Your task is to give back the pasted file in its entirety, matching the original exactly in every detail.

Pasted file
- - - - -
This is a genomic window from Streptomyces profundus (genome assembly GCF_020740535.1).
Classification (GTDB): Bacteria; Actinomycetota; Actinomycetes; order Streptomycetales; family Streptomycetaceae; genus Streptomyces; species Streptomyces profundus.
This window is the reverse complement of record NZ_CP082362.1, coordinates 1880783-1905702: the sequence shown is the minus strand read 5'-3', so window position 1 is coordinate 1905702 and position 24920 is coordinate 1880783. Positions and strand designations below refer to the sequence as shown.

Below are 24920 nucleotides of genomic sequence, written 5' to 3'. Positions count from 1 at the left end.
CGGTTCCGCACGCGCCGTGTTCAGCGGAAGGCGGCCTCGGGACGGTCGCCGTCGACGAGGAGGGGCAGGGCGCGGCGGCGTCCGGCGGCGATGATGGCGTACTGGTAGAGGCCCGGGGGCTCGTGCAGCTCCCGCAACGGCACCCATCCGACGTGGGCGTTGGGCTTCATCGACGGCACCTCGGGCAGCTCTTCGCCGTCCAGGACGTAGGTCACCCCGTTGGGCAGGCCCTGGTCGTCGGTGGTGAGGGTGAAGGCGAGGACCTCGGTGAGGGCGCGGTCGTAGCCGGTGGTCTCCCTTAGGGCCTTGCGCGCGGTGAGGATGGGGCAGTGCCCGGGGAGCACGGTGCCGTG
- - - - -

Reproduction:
This is a genomic window from Streptomyces profundus (genome assembly GCF_020740535.1).
Classification (GTDB): Bacteria; Actinomycetota; Actinomycetes; order Streptomycetales; family Streptomycetaceae; genus Streptomyces; species Streptomyces profundus.
This window is the reverse complement of record NZ_CP082362.1, coordinates 1880783-1905702: the sequence shown is the minus strand read 5'-3', so window position 1 is coordinate 1905702 and position 24920 is coordinate 1880783. Positions and strand designations below refer to the sequence as shown.

Below are 24920 nucleotides of genomic sequence, written 5' to 3'. Positions count from 1 at the left end.
CGGTTCCGCACGCGCCGTGTTCAGCGGAAGGCGGCCTCGGGACGGTCGCCGTCGACGAGGAGGGGCAGGGCGCGGCGGCGTCCGGCGGCGATGATGGCGTACTGGTAGAGGCCCGGGGGCTCGTGCAGCTCCCGCAACGGCACCCATCCGACGTGGGCGTTGGGCTTCATCGACGGCACCTCGGGCAGCTCTTCGCCGTCCAGGACGTAGGTCACCCCGTTGGGCAGGCCCTGGTCGTCGGTGGTGAGGGTGAAGGCGAGGACCTCGGTGAGGGCGCGGTCGTAGCCGGTGGTCTCCCTTAGGGCCTTGCGCGCGGTGAGGATGGGGCAGTGCCCGGGGAGCACGGTGCCGTG